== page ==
The Deputy Managing Director of the United Bank for Africa (UBA) Plc, Mr. Muyiwa Akinyemi at the weekend advised exporters in the country to always repatriate their proceeds back to the country in order to ease pressure in the foreign exchange (forex) market, support the naira and boost the economy.
Akinyemi, said this in a presentation titled: “Boosting Domestic Capacity for Sustainable Export Earnings – UBA Perspectives,” he delivered at the 2022 annual conference of the Finance Correspondents Association of Nigeria (FICAN), held in Lagos.
“Most times exporters people complain that the Central Bank of Nigeria (CBN) does not give dollars, but then exporters must also do their part. A lot of export proceeds are not being repatriated to Nigeria today and that is a challenge.
“With that, there is a limit to what the CBN can do. The CBN came up with various initiatives and even rebates for exporters who repatriate their proceeds, just to encourage them. If we don’t repatriate, how would the central bank have forex to give others? It also affects the market. So, as exporters, we must endeavor to repatriate our forex proceeds,” he said.
In his presentation, Akinyemi, noted that 200 exporters accounted for 95 per cent of the $4.2 billion Nigeria earned from non-oil exports in the country in 2021.
He explained that the $4.2 billion recorded in 2021, did not include informal exports largely in the wholesale trading in some sectors such as information technology, entertainment and solid minerals.
He added that the federal government had projected to increase forex earnings from non-oil to $200 billion within three to five years.
“Major items of non-oil exports including cocoa, cashew, sesame seeds, hibiscus, fertilisers/chemicals, tobacco, hides and skin accounted for 85 per cent of total export. UBA facilitated $1.34 billion (31 per cent) in non-oil export volume in 2021,” he added.
Akinyemi pointed out that historically, the Nigerian economy was buoyant during the pre and post-independence years because of huge earnings from non-oil export like cocoa, cotton, groundnut, palm oil etc.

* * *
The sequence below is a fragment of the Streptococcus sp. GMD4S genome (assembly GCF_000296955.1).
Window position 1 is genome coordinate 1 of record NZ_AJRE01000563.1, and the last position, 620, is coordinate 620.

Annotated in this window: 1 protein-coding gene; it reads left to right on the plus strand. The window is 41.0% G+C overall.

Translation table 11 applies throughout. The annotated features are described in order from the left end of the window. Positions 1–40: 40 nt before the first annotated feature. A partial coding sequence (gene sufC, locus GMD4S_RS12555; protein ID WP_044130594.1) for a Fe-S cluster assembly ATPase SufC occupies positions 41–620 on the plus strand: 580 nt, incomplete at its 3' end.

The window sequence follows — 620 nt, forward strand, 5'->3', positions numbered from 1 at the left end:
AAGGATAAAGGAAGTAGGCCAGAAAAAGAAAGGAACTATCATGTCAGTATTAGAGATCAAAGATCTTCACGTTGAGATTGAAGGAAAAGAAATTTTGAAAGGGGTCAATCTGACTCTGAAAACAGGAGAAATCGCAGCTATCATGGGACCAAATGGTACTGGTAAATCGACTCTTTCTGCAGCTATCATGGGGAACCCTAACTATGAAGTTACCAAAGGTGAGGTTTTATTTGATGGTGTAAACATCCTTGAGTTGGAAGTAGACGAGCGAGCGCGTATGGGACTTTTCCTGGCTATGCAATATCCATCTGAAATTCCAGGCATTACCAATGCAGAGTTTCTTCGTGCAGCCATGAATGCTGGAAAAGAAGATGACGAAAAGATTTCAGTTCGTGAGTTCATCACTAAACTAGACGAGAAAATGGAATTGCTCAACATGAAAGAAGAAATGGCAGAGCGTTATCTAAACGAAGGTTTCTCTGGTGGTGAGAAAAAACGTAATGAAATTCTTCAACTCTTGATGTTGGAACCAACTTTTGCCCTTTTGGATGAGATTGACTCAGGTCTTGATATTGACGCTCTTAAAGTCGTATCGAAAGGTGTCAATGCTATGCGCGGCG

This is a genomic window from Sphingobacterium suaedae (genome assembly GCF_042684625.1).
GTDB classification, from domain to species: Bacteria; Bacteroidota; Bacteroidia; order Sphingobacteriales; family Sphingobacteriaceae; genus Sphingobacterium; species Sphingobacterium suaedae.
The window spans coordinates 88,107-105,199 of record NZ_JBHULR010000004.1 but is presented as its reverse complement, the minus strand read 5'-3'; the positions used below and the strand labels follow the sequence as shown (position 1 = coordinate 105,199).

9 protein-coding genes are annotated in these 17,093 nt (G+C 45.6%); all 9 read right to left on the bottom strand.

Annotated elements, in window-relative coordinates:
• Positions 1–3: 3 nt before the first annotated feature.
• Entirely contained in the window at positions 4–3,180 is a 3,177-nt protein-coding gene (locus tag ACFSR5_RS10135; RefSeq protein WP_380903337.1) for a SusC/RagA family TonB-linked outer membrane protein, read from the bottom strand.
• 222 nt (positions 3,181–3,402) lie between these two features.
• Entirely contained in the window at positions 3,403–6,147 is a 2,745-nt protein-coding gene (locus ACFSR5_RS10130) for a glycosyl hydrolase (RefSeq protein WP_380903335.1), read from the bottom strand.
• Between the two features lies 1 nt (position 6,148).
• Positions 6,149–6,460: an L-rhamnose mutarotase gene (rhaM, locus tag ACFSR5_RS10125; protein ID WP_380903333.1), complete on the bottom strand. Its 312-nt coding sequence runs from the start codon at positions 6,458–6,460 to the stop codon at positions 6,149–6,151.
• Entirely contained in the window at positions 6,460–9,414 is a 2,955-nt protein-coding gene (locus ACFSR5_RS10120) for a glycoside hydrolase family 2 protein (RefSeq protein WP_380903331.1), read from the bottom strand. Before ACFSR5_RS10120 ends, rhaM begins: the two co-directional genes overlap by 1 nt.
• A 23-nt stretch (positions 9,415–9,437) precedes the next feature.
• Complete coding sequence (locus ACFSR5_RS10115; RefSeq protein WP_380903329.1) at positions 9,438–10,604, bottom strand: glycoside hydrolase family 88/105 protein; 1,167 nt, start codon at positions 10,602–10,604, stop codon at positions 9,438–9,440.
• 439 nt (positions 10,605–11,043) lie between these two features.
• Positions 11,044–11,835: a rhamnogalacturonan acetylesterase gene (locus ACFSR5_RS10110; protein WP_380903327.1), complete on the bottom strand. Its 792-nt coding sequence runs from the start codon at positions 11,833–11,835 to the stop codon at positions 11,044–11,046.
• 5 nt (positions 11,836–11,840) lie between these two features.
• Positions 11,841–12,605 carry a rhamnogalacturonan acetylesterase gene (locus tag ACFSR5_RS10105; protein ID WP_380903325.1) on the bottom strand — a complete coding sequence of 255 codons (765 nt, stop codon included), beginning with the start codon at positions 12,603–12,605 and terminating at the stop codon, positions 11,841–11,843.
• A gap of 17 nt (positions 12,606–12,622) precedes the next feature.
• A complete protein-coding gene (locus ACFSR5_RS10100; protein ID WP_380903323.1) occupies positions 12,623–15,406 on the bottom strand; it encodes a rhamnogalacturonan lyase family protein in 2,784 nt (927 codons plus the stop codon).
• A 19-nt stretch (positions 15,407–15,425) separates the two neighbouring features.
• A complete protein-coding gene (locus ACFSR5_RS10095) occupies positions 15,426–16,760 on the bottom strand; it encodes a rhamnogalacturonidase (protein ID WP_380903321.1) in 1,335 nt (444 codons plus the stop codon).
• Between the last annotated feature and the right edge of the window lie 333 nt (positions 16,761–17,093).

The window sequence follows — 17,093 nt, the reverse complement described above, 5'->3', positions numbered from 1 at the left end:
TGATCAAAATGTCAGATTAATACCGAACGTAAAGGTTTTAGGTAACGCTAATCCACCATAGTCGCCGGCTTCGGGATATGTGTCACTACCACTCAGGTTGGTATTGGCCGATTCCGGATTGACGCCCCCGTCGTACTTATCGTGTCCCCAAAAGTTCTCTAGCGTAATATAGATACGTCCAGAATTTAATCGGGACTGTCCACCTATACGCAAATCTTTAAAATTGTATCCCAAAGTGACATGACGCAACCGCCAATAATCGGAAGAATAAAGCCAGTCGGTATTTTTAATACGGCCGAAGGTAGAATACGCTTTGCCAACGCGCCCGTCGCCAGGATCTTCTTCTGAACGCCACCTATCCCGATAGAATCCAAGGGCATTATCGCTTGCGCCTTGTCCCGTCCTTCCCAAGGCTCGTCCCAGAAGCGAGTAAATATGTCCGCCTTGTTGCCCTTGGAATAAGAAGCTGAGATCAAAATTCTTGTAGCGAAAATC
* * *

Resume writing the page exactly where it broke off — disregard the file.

The discovery of crude oil brought a shift that made the country to majorly depend on the oil sector to the neglect of other sectors, he said, adding that this made the economy susceptible to fluctuations in revenue, occasioned by the usual instability associated with the prices of crude oil in the international market.
According to him, successive governments made differing efforts at diversifying the revenue sources of the economy by promoting non-oil export trade which cumulatively impacts on overall economic growth
“Export trade is as a veritable means for sustainable economic growth. It provides forex earnings and strengthens the balance of payments; encourages development of manufacturing capacity by export-oriented industries; job creation, research & development and increased government revenue through taxes, levies, and tariffs,” he added.
He, however, listed some of the challenges being faced in the industry to include insecurity across the country as well as across commodity hubs, including industrial areas; dearth of skilled manpower and low export capacity of export focused entities; high cost of transportation due to the current state of road network; inadequate functional rail transportation network; high cost of electricity/power, among others.
Highlighting the roles UBA has been playing in facilitating export activities in Africa, the Deputy Managing Director listed the bank’s involvement in the $200 million non-oil export trade financing program to bridge working capital requirements of SME/Commercial exporters at concessionary interest rate and favorable collateral structure; provision of project and structured trade financing to enhance export capacities of manufacturing as well as commodity aggregators; setting up of dedicated export desks and an export manager for its business; the introduction of UBA Afritrade – to facilitate regional trade and settlements that start and end within the UBA Ecosystem across Africa; partnerships with export-focused agencies in Nigeria; being the pilot bank to AfCFTA/ payment and settlement system (PAPSS), to facilitate regional trade payments across Africa, among others.